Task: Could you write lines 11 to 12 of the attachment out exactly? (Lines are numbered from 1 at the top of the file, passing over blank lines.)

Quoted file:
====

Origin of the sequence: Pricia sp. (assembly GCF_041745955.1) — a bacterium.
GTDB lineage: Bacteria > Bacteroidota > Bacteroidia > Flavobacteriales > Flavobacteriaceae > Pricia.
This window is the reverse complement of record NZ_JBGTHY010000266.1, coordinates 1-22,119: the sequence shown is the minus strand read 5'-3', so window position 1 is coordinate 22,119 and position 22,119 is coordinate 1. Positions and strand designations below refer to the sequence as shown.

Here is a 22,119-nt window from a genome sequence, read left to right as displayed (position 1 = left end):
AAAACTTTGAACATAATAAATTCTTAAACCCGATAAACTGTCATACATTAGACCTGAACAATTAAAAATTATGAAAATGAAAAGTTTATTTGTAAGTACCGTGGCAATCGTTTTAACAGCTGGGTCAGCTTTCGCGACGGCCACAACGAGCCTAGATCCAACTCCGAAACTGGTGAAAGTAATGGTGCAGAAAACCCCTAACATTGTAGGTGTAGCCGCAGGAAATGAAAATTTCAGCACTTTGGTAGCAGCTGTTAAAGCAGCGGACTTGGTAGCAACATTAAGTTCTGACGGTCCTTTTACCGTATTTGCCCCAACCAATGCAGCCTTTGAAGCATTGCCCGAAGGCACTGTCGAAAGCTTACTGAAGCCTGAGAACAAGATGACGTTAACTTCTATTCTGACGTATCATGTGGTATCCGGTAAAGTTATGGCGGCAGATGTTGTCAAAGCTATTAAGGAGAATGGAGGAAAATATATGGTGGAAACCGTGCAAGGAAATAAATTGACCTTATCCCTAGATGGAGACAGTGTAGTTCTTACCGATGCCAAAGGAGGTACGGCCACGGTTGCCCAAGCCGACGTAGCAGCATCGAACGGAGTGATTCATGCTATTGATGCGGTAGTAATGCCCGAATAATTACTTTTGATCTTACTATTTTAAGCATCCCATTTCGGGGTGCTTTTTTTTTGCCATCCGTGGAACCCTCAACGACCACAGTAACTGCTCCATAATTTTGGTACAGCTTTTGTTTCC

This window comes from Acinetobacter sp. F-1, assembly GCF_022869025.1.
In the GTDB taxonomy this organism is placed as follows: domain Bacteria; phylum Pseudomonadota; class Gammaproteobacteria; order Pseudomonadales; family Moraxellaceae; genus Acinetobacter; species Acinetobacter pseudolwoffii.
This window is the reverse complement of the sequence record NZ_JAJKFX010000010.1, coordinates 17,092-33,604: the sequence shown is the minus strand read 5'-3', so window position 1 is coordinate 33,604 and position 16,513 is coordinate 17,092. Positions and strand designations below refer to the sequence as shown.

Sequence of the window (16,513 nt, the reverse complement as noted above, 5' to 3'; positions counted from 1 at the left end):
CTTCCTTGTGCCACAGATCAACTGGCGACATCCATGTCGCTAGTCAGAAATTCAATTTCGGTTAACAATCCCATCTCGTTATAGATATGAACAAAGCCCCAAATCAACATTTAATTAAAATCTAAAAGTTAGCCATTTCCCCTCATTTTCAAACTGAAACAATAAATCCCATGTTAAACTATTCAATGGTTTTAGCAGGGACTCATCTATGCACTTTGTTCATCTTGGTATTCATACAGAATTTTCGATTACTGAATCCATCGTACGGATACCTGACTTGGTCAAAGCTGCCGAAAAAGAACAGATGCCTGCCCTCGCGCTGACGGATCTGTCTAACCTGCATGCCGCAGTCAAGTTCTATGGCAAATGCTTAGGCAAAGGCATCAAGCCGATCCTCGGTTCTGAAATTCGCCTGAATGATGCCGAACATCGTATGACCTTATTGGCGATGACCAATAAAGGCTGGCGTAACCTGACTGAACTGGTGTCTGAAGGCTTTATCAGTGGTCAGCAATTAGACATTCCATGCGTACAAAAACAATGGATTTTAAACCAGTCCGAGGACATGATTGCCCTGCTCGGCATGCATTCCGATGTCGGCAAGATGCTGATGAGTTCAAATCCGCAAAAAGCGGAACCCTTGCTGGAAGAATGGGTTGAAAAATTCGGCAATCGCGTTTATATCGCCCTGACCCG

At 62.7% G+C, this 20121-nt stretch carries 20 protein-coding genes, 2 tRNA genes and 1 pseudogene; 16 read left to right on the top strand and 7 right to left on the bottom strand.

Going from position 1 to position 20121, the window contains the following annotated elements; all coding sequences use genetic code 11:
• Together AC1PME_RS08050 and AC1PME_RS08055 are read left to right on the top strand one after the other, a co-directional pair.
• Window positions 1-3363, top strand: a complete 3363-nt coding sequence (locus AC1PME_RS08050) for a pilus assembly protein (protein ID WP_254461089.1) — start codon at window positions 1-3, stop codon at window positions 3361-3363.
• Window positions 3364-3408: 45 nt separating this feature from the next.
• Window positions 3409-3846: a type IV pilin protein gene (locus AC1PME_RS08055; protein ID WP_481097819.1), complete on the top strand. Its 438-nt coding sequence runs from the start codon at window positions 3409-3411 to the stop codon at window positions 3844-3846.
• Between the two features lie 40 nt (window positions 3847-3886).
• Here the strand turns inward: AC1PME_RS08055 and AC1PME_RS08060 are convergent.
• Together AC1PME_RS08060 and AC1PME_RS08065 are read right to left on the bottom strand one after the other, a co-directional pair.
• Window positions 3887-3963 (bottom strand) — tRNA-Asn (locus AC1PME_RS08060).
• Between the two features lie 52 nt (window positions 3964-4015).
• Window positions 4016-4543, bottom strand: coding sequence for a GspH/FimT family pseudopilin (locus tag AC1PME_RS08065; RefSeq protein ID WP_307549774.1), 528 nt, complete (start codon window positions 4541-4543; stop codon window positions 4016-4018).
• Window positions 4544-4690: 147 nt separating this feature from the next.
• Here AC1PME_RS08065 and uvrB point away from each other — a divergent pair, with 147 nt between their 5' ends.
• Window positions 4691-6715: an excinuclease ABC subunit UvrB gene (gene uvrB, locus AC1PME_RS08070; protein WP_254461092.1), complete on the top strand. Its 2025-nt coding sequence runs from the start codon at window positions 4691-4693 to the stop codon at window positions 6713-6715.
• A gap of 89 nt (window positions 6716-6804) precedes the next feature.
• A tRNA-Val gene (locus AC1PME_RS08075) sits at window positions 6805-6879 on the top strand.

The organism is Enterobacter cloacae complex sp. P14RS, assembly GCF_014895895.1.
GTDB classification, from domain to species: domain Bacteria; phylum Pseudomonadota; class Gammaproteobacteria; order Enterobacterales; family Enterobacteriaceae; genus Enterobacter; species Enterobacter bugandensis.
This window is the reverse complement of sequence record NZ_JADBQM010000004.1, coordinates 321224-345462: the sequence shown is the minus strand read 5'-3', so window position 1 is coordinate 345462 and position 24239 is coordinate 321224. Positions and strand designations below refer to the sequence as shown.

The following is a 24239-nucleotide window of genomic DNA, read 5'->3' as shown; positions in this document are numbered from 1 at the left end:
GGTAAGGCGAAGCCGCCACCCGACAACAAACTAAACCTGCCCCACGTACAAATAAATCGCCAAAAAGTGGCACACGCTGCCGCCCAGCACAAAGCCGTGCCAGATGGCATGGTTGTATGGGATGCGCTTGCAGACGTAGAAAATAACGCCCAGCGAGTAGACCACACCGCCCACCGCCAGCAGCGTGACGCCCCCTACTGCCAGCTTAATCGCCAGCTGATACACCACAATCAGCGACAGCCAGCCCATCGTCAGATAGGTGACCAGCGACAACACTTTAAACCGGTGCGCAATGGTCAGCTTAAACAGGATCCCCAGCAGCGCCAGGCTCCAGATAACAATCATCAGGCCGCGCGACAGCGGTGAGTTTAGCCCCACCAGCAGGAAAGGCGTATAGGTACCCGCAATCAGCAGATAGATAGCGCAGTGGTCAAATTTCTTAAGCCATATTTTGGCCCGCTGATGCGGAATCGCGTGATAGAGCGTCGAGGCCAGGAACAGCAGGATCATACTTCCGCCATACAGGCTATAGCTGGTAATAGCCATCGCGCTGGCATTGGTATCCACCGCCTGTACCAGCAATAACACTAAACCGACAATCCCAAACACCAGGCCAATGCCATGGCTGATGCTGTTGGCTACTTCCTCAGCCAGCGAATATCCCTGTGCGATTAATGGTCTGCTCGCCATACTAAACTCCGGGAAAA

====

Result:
At 62.7% G+C, this 20121-nt stretch carries 20 protein-coding genes, 2 tRNA genes and 1 pseudogene; 16 read left to right on the top strand and 7 right to left on the bottom strand.

Going from position 1 to position 20121, the window contains the following annotated elements; all coding sequences use genetic code 11: